Interesting Article: "Henin: Players need more time off" - TennisForum.com
 
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post #1 of 11 (permalink) Old Jan 10th, 2005, 01:30 PM Thread Starter
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Interesting Article: "Henin: Players need more time off"

I just read this article, and I thought it was interesting. It comes from "The Age".


Players need more time off: Henin
January 8, 2005

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Shattered former world No.1 Justine Henin-Hardenne has rekindled calls for a shorter tennis season after a broken knee bone forced her to abandon her Australian Open defence before it even began.

Henin-Hardenne will fly home to Belgium on Sunday for desperately-needed rest after an MRI scan revealed a micro fracture of the right femural condyle bone.

The triple grand slam champion doesn't require surgery but doctors have told her to sit tight for another four to six weeks, ruling her out of the first grand slam of the year starting at Melbourne Park on January 17.

Henin-Hardenne said although she sustained the injury while practising in Florida at Christmas she pressed ahead with her plans to warm up for the Open at the Medibank International in Sydney next week.

"I took rest, I did everything I could. I came here. I was confident but then the rest didn't help and my pain is getting worse and worse," she said.

"To keep playing is not going to help me, so I have to take rest because it's a serious injury but it could me more serious if I keep playing.

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Advertisement"I don't want to stay out of the circuit for another six months so I have to be careful right now.

"I'll have to be smart. Making this decision is very hard to accept but I have to take it and I'm sure it's the good one."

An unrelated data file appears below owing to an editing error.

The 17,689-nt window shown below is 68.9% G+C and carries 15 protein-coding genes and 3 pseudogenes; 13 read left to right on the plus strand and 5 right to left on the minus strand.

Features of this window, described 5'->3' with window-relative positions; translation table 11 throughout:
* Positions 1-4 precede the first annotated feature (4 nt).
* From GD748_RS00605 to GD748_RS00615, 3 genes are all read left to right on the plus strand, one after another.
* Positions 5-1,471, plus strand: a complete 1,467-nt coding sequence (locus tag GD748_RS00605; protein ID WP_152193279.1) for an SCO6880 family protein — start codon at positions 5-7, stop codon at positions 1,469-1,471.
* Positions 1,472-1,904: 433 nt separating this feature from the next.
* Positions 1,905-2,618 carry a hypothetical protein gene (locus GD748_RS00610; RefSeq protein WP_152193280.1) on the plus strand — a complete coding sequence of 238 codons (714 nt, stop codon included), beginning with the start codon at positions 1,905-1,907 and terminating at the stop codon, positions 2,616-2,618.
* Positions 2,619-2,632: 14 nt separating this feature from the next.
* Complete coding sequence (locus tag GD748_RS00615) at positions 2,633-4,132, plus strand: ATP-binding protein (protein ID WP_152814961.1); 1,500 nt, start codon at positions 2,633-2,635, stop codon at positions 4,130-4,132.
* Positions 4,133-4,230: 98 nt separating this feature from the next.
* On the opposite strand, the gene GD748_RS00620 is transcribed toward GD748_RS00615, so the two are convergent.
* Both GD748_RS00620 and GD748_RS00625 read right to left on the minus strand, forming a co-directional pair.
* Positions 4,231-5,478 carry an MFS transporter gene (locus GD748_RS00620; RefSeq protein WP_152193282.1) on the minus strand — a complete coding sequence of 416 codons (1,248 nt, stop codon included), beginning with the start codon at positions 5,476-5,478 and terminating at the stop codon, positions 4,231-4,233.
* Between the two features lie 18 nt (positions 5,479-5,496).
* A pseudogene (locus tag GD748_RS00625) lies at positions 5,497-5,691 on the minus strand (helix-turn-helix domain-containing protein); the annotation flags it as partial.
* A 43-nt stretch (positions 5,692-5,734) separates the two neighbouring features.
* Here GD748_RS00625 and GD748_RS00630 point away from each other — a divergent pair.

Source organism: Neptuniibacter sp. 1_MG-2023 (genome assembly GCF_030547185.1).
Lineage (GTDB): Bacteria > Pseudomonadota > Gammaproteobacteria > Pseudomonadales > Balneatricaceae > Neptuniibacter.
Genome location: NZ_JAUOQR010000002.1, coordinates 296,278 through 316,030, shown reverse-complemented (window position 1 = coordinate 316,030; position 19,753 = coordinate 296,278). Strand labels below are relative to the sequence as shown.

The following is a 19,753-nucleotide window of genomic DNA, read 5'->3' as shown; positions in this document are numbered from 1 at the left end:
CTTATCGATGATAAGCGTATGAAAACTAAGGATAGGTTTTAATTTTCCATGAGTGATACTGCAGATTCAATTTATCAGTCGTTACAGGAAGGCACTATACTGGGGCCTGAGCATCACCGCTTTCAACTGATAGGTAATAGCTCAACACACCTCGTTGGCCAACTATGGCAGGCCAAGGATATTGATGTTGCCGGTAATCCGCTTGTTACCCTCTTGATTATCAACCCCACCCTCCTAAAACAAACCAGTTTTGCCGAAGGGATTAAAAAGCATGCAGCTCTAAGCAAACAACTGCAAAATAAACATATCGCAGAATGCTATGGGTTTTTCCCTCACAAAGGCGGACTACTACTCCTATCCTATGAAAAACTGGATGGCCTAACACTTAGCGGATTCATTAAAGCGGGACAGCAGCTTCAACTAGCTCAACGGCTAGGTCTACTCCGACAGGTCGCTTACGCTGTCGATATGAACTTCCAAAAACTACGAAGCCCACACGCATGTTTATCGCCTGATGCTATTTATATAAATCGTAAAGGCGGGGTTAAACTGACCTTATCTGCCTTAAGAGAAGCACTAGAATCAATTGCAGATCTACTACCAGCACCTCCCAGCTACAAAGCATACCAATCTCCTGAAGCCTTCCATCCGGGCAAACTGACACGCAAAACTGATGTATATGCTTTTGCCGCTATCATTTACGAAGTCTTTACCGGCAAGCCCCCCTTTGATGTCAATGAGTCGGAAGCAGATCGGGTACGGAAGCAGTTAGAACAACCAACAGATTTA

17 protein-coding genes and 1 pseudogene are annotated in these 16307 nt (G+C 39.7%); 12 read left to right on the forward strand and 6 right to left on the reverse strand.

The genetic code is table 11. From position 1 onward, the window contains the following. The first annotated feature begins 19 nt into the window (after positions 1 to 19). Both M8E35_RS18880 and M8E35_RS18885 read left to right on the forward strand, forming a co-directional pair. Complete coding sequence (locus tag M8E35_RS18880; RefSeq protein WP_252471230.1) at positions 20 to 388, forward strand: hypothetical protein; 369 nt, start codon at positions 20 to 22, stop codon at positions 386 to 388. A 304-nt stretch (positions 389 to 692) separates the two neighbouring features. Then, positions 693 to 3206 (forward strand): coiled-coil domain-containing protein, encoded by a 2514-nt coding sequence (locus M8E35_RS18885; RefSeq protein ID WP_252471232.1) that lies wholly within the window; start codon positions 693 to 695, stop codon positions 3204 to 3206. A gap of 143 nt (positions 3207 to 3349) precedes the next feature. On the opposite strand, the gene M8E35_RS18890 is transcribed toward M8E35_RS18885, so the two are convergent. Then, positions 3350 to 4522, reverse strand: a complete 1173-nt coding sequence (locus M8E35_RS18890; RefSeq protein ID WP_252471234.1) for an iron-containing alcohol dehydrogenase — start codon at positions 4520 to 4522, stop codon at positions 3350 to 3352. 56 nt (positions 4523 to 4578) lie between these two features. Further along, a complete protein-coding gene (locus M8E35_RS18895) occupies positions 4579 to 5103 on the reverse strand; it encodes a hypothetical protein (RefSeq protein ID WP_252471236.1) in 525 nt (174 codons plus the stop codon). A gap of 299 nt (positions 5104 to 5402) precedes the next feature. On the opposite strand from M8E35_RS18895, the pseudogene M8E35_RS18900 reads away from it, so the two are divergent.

Henin-Hardenne's late scratching has stunned Australian Open director Paul McNamee and left the tournament void of both last year's women's finalists.

Fellow Belgian Kim Clijsters on Friday officially declared herself a no show because of an ongoing wrist injury.

Henin-Hardenne's condition follows a nightmare 2004 in which the Belgian was largely bed-ridden for eight months with what, until Saturday, everyone deemed to have been a mystery virus.

But, in what must have been a worrying revelation for tennis officials, Henin-Hardenne claimed she was actually suffering from "burnout" - at just 22.

"It was more than a viral infection. I think it was a burnout," she said.

"In 2003, I played so many matches and worked so hard that I really never stopped playing, never took a break.

"This kind of thing happens to all of us. I remember at the end of 2002 Lleyton Hewitt had the same kind of problem and it's tough because when you're not 100 per cent, you cannot compete. It's frustrating."

Henin-Hardenne's debilitating illness, which sapped her energy and left her constantly feeling lethargic, restricted her to just nine tournaments in a stop-start 2004.

After making a brilliant start to the year with victories in Sydney and Dubai either side of her Australian Open triumph, Henin-Hardenne was first sidelined for seven weeks.

The world No.7 attempted a comeback at the French Open but was confined to bed again for almost three months after crashing out in the second round as the Roland Garros titleholder.

Henin-Hardenne made a brave and glorious return at the Athens Olympics, snaring the gold medal, only to lose in the fourth round at the US Open a week later.

She hasn't played since and has now joined the chorus of players hoping tennis's agenda setters reduce the length of the season some time in the near future.